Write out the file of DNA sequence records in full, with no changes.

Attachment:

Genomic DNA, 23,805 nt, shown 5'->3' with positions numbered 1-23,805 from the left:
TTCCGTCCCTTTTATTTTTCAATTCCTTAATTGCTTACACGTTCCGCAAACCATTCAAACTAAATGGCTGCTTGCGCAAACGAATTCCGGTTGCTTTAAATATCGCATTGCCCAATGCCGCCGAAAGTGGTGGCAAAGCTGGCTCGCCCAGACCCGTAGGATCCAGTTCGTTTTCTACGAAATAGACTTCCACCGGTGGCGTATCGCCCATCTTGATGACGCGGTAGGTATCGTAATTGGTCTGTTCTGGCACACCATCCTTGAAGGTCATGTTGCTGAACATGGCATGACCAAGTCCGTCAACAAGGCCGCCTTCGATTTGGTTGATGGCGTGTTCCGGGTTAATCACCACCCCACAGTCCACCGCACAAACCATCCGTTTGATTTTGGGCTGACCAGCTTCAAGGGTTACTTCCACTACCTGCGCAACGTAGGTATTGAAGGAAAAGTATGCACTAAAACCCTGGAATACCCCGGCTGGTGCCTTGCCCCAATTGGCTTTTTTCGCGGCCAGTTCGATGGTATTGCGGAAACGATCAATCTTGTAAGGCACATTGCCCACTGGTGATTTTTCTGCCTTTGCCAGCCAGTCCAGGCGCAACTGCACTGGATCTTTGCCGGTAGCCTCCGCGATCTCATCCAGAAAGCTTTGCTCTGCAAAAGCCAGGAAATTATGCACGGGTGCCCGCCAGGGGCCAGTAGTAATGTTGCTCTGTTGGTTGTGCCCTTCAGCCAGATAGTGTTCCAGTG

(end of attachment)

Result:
Genomic DNA, 23,805 nt, shown 5'->3' with positions numbered 1-23,805 from the left:
TTCCGTCCCTTTTATTTTTCAATTCCTTAATTGCTTACACGTTCCGCAAACCATTCAAACTAAATGGCTGCTTGCGCAAACGAATTCCGGTTGCTTTAAATATCGCATTGCCCAATGCCGCCGAAAGTGGTGGCAAAGCTGGCTCGCCCAGACCCGTAGGATCCAGTTCGTTTTCTACGAAATAGACTTCCACCGGTGGCGTATCGCCCATCTTGATGACGCGGTAGGTATCGTAATTGGTCTGTTCTGGCACACCATCCTTGAAGGTCATGTTGCTGAACATGGCATGACCAAGTCCGTCAACAAGGCCGCCTTCGATTTGGTTGATGGCGTGTTCCGGGTTAATCACCACCCCACAGTCCACCGCACAAACCATCCGTTTGATTTTGGGCTGACCAGCTTCAAGGGTTACTTCCACTACCTGCGCAACGTAGGTATTGAAGGAAAAGTATGCACTAAAACCCTGGAATACCCCGGCTGGTGCCTTGCCCCAATTGGCTTTTTTCGCGGCCAGTTCGATGGTATTGCGGAAACGATCAATCTTGTAAGGCACATTGCCCACTGGTGATTTTTCTGCCTTTGCCAGCCAGTCCAGGCGCAACTGCACTGGATCTTTGCCGGTAGCCTCCGCGATCTCATCCAGAAAGCTTTGCTCTGCAAAAGCCAGGAAATTATGCACGGGTGCCCGCCAGGGGCCAGTAGTAATGTTGCTCTGTTGGTTGTGCCCTTCAGCCAGATAGTGTTCCAGTG